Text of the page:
Nineteen months before the D-day invasion of Normandy, Allied assault forces landed in North Africa in Operation TORCH, the first major amphibious operation of the war in Europe. Under the direction of Gen. Dwight D. Eisenhower, AUS, Adm. Andrew B. Cunningham, RN, Admiral H. Kent Hewitt, USN, and others, the Allies kept pressure on the Axis by attacking what Winston Churchill dubbed "the soft underbelly of Europe." The Allies seized the island of Sicily, landed at Salerno and Anzio, and established a presence along the coast of southern France.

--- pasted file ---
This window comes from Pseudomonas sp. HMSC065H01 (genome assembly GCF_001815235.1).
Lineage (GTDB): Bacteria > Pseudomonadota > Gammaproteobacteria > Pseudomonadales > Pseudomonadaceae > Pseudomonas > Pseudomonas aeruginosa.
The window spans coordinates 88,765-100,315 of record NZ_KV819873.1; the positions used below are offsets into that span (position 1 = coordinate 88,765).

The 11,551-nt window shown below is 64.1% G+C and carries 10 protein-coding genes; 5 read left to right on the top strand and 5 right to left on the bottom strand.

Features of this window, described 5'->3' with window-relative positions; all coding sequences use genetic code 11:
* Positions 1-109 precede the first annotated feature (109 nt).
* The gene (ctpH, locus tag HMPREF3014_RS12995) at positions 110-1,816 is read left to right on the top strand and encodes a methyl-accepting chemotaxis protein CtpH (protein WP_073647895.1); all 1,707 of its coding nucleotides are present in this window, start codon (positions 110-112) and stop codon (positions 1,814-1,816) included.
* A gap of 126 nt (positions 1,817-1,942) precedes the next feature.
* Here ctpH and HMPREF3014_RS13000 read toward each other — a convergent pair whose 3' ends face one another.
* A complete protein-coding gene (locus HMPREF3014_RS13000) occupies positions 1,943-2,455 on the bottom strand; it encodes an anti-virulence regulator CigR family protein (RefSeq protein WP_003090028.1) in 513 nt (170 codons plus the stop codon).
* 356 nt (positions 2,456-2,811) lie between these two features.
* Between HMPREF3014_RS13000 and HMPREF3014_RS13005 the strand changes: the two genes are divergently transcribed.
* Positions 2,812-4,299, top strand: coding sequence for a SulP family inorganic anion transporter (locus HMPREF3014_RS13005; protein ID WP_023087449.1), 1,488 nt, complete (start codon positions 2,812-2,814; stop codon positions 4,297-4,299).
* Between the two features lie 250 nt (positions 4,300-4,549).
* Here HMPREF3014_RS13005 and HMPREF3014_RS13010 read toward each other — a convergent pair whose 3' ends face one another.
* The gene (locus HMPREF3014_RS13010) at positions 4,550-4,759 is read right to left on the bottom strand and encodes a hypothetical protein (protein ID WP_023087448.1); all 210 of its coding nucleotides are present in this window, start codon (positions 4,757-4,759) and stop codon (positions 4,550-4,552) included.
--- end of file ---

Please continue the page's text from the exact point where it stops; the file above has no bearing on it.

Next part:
With Utmost Spirit takes a fresh look at this crucial naval theater of the Second World War. Barbara Brooks Tomblin tells of the U.S. Navy's and the Royal Navy's struggles to wrest control of the Mediterranean Sea from Axis submarines and aircraft, to lift the siege of Malta, and to open a through convoy route to Suez while providing ships, carrier air support, and landing craft for five successful amphibious operations. Examining official action reports, diaries, interviews, and oral histories, Tomblin describes each of these operations in terms of ship to shore movements, air and naval gunfire support, logistics, countermine measures, antisubmarine warfare, and the establishment of ports and training bases in the Mediterranean. Firsthand accounts from the young officers and men who manned the ships provide essential details about Mediterranean operations and draw a vivid picture of the war at sea and off the beaches.
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